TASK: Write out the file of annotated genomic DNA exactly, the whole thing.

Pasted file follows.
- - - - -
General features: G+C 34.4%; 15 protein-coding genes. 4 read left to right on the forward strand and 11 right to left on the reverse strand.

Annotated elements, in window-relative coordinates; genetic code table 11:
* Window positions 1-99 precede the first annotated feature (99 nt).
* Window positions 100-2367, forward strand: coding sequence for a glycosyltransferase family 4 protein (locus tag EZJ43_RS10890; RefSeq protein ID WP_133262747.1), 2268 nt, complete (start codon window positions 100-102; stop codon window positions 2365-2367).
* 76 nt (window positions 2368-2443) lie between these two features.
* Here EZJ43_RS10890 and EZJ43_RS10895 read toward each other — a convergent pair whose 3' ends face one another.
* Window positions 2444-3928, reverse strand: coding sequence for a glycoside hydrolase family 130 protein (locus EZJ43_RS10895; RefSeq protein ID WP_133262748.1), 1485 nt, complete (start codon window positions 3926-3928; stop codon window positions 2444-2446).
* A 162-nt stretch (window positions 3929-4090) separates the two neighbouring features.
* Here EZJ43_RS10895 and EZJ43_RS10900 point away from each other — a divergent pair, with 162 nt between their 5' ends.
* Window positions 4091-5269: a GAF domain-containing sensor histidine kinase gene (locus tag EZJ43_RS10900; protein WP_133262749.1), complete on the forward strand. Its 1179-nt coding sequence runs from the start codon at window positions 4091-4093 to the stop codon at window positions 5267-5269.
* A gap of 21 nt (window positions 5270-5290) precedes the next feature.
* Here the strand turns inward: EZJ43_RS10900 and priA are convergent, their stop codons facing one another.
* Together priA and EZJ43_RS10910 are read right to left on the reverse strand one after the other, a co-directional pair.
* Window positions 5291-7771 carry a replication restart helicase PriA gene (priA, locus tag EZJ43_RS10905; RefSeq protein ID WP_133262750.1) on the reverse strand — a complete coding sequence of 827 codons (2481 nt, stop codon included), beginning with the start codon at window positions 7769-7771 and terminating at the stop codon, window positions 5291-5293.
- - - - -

General features: G+C 34.4%; 15 protein-coding genes. 4 read left to right on the forward strand and 11 right to left on the reverse strand.

Annotated elements, in window-relative coordinates; genetic code table 11:
* Window positions 1-99 precede the first annotated feature (99 nt).
* Window positions 100-2367, forward strand: coding sequence for a glycosyltransferase family 4 protein (locus tag EZJ43_RS10890; RefSeq protein ID WP_133262747.1), 2268 nt, complete (start codon window positions 100-102; stop codon window positions 2365-2367).
* 76 nt (window positions 2368-2443) lie between these two features.
* Here EZJ43_RS10890 and EZJ43_RS10895 read toward each other — a convergent pair whose 3' ends face one another.
* Window positions 2444-3928, reverse strand: coding sequence for a glycoside hydrolase family 130 protein (locus EZJ43_RS10895; RefSeq protein ID WP_133262748.1), 1485 nt, complete (start codon window positions 3926-3928; stop codon window positions 2444-2446).
* A 162-nt stretch (window positions 3929-4090) separates the two neighbouring features.
* Here EZJ43_RS10895 and EZJ43_RS10900 point away from each other — a divergent pair, with 162 nt between their 5' ends.
* Window positions 4091-5269: a GAF domain-containing sensor histidine kinase gene (locus tag EZJ43_RS10900; protein WP_133262749.1), complete on the forward strand. Its 1179-nt coding sequence runs from the start codon at window positions 4091-4093 to the stop codon at window positions 5267-5269.
* A gap of 21 nt (window positions 5270-5290) precedes the next feature.
* Here the strand turns inward: EZJ43_RS10900 and priA are convergent, their stop codons facing one another.
* Together priA and EZJ43_RS10910 are read right to left on the reverse strand one after the other, a co-directional pair.
* Window positions 5291-7771 carry a replication restart helicase PriA gene (priA, locus tag EZJ43_RS10905; RefSeq protein ID WP_133262750.1) on the reverse strand — a complete coding sequence of 827 codons (2481 nt, stop codon included), beginning with the start codon at window positions 7769-7771 and terminating at the stop codon, window positions 5291-5293.